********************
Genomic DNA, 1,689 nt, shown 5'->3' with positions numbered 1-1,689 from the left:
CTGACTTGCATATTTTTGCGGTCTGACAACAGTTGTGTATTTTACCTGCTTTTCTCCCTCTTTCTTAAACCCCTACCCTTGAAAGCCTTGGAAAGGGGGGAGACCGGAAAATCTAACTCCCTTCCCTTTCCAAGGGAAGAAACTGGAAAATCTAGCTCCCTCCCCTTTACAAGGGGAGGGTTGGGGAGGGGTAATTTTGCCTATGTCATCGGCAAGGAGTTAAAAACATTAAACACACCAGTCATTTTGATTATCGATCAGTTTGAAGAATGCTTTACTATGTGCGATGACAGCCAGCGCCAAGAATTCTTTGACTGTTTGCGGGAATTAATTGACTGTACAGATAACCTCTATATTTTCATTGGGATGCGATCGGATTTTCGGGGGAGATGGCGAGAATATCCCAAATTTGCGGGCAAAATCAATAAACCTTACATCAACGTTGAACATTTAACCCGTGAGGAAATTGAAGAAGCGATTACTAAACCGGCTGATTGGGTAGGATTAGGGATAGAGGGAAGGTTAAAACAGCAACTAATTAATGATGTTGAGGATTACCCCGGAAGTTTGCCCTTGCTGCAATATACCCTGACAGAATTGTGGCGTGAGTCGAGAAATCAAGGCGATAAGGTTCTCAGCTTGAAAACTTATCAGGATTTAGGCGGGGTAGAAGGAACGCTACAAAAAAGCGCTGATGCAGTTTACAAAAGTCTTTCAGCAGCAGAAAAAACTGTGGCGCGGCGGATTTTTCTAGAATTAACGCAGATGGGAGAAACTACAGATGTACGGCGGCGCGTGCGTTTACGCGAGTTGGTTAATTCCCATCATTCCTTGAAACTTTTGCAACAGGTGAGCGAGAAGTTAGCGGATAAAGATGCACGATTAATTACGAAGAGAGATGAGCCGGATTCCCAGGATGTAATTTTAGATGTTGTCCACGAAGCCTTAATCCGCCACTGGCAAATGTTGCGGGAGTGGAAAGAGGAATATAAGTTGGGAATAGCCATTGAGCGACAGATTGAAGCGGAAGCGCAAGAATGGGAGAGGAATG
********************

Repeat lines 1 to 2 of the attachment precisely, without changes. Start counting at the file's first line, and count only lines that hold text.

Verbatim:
Genomic DNA, 1,689 nt, shown 5'->3' with positions numbered 1-1,689 from the left:
CTGACTTGCATATTTTTGCGGTCTGACAACAGTTGTGTATTTTACCTGCTTTTCTCCCTCTTTCTTAAACCCCTACCCTTGAAAGCCTTGGAAAGGGGGGAGACCGGAAAATCTAACTCCCTTCCCTTTCCAAGGGAAGAAACTGGAAAATCTAGCTCCCTCCCCTTTACAAGGGGAGGGTTGGGGAGGGGTAATTTTGCCTATGTCATCGGCAAGGAGTTAAAAACATTAAACACACCAGTCATTTTGATTATCGATCAGTTTGAAGAATGCTTTACTATGTGCGATGACAGCCAGCGCCAAGAATTCTTTGACTGTTTGCGGGAATTAATTGACTGTACAGATAACCTCTATATTTTCATTGGGATGCGATCGGATTTTCGGGGGAGATGGCGAGAATATCCCAAATTTGCGGGCAAAATCAATAAACCTTACATCAACGTTGAACATTTAACCCGTGAGGAAATTGAAGAAGCGATTACTAAACCGGCTGATTGGGTAGGATTAGGGATAGAGGGAAGGTTAAAACAGCAACTAATTAATGATGTTGAGGATTACCCCGGAAGTTTGCCCTTGCTGCAATATACCCTGACAGAATTGTGGCGTGAGTCGAGAAATCAAGGCGATAAGGTTCTCAGCTTGAAAACTTATCAGGATTTAGGCGGGGTAGAAGGAACGCTACAAAAAAGCGCTGATGCAGTTTACAAAAGTCTTTCAGCAGCAGAAAAAACTGTGGCGCGGCGGATTTTTCTAGAATTAACGCAGATGGGAGAAACTACAGATGTACGGCGGCGCGTGCGTTTACGCGAGTTGGTTAATTCCCATCATTCCTTGAAACTTTTGCAACAGGTGAGCGAGAAGTTAGCGGATAAAGATGCACGATTAATTACGAAGAGAGATGAGCCGGATTCCCAGGATGTAATTTTAGATGTTGTCCACGAAGCCTTAATCCGCCACTGGCAAATGTTGCGGGAGTGGAAAGAGGAATATAAGTTGGGAATAGCCATTGAGCGACAGATTGAAGCGGAAGCGCAAGAATGGGAGAGGAATG